Experts have warned of a US $100bn (£79bn) ‘protection gap’ in the global insurance sector as a result of the rising impact of climate risks.
ClimateWise, based at the University of Cambridge, warned that the gap of uninsured or under-insured assets had quadrupled over the past three decades.
The insurance sector’s role as society’s risk manager was under threat, warned one senior figure.
The network outlined its findings in two reports published on Wednesday.
‘What we have seen is that over the past 30 years, as societal exposure to climate change has increased, is that the traditional response of insurance – which is to reassess, re-underwrite, and reprice – is almost becoming the sector’s Achilles heel if you like because it is repricing itself out of risk but it is not addressing the root cause of the problem, which is that society is increasingly vulnerable to climate risks and it is in need of enhancing its resilience,’ explained ClimateWise programme manager Tom Herbstein.
He said the protection gap was the difference between total economic loss and the value of assets that were covered by insurance policies.
‘We have seen this gap open up from about US $23bn about 30 years ago to over US $100bn today,’ Dr Herbstein told BBC News.
He said that the burden of covering the cost of the protection gap fell on other parts of society, such as governments and asset owners. ‘In some cases, no-one covers it at all,’ he added.
The details of the widening protection gap in the global insurance market was published in ClimateWise’s annual review of its 29 members’ activities.
ClimateWise, a network of leading insurance companies, was established in 2008 by the Cambridge Institute for Sustainability.
The network’s chair, Maurice Tulloch, who is also chairman of global general insurance at Aviva, warned: ‘The insurance industry’s role as society’s risk manager is under threat.
‘Our sector will struggle to reduce this protection gap is our response is limited to avoiding, rather than managing, society’s exposure to climate risk.’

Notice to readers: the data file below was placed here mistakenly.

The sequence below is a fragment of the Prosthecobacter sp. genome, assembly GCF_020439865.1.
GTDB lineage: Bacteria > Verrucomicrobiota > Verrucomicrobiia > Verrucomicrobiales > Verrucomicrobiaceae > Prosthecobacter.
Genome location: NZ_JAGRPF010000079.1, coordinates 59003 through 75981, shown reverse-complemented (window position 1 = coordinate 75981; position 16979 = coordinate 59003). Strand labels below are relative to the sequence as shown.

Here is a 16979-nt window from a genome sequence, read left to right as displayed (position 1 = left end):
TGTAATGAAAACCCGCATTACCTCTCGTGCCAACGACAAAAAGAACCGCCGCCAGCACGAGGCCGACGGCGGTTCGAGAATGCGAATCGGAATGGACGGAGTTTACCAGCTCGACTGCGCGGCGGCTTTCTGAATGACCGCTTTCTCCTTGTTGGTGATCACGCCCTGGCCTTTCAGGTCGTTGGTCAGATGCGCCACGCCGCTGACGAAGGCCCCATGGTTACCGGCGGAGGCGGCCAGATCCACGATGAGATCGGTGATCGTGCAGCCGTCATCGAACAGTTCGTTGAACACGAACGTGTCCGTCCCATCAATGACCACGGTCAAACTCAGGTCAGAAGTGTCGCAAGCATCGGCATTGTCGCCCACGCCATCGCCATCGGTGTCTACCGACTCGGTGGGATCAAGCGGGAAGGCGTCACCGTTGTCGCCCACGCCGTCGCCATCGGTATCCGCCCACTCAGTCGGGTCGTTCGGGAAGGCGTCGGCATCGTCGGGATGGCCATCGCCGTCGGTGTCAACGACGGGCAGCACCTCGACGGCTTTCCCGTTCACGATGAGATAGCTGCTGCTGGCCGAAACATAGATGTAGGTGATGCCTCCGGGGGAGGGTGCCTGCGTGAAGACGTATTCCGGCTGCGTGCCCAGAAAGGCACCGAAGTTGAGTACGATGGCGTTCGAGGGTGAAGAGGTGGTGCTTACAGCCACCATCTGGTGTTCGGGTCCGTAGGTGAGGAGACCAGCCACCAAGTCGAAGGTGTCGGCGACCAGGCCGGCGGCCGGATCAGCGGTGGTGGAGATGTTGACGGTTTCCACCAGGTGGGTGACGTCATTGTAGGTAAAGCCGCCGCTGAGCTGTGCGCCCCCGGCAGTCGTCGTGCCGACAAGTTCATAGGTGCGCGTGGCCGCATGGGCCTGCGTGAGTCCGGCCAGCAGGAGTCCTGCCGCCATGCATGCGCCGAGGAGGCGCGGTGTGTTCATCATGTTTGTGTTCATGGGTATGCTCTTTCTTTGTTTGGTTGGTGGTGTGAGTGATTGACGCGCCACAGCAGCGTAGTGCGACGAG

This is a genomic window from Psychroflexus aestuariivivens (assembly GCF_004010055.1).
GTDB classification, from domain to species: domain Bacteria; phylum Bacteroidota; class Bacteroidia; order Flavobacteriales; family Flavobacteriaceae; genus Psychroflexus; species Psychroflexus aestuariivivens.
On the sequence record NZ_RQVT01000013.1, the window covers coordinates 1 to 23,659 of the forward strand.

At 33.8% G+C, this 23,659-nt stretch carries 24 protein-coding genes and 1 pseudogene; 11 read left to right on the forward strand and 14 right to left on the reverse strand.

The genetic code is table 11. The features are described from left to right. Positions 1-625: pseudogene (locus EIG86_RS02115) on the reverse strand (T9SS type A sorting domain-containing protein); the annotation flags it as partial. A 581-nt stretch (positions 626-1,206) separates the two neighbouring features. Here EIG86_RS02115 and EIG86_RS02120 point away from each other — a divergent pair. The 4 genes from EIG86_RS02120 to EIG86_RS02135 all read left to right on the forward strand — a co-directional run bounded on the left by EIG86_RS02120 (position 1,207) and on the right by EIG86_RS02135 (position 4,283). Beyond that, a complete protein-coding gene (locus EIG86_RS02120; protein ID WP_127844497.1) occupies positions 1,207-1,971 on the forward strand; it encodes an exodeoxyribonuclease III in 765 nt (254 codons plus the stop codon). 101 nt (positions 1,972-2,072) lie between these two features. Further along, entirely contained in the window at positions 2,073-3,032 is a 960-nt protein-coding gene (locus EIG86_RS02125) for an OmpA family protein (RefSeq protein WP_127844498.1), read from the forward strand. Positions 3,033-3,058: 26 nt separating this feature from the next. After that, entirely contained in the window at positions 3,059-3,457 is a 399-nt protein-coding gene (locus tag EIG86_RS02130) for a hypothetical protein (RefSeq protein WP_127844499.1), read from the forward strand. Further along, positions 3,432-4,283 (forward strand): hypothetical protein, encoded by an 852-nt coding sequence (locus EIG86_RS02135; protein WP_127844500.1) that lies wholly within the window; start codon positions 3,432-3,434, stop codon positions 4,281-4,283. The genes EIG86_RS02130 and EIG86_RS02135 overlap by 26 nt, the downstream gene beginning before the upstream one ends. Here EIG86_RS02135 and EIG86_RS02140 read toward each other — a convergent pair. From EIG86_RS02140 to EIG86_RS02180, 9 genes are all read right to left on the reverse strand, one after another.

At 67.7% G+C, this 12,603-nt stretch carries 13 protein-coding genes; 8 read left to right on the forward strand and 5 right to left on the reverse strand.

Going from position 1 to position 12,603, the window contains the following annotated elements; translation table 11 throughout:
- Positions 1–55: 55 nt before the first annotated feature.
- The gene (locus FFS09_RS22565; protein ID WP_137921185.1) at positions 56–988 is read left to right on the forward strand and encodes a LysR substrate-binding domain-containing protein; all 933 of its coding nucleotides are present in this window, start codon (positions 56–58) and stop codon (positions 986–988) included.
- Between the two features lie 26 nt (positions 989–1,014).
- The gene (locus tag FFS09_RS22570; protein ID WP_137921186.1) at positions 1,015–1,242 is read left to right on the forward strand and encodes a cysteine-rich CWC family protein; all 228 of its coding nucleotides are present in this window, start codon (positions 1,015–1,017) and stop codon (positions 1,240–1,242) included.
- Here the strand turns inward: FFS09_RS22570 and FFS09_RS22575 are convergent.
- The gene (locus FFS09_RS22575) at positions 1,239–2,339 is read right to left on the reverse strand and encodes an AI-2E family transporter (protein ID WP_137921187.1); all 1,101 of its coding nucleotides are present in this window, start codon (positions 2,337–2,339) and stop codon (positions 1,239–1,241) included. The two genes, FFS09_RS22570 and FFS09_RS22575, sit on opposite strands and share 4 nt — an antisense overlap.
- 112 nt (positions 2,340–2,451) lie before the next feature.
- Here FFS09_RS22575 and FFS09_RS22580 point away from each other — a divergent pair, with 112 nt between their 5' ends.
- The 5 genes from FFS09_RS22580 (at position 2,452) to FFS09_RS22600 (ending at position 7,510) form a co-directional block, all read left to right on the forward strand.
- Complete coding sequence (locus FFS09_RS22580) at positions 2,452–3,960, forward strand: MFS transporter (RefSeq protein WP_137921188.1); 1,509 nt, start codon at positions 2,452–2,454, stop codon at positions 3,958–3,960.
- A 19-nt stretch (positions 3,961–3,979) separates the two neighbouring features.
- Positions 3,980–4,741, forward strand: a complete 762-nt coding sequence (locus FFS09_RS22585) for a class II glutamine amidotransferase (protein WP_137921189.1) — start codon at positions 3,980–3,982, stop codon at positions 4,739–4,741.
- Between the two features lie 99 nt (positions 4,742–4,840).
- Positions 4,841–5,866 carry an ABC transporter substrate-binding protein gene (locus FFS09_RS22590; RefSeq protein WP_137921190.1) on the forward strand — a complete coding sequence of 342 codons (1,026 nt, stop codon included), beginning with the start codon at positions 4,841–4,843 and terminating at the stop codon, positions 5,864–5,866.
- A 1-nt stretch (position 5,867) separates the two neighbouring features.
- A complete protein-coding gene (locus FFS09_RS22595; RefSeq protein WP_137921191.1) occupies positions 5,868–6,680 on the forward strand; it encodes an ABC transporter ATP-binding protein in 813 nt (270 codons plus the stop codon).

In another ClimateWise report, Investing in Resilience, the network highlighted ways that the industry could help support its clients to build a more robust infrastructure.
Dr Herbstein said the report published by ClimateWise’s Societal Resilience Programme, identified a number of approaches that would allow the global insurance industry to use its expertise and data in risk management to support its clients and the wider financial world to deliver climate resilience.
‘One is how insurers can start to invest in resilience internally, within its existing investment portfolio – such as increased investment in green bonds,” he said.
‘Interestingly, it also looks at what insurance can do, given all of its data and expertise, to help the wider financial system to better understand its risk exposure.
‘There potential for the insurance industry to support banks to better understand the risk exposure that their mortgage portfolio is facing from climate change, on the basis that if banks are more aware of the risks the properties they are lending to might face, such as the knock-on effect of a loss in property values.
‘Insurance companies have a vested interest in banks making a more strategic decisions because that would have a knock-on impact on the decisions that developers, local governments and property owner will make in terms of where they plan to locate new properties or protect existing ones.
‘Our argument is that the really powerful role the insurance sector can play is to support external stakeholders to start investing in climate resilience.
‘If the industry can start working outide its traditional risk-carrying role, it is going to have huge knock-on benefits. There is a real case for change,’ Dr Herbstein observed.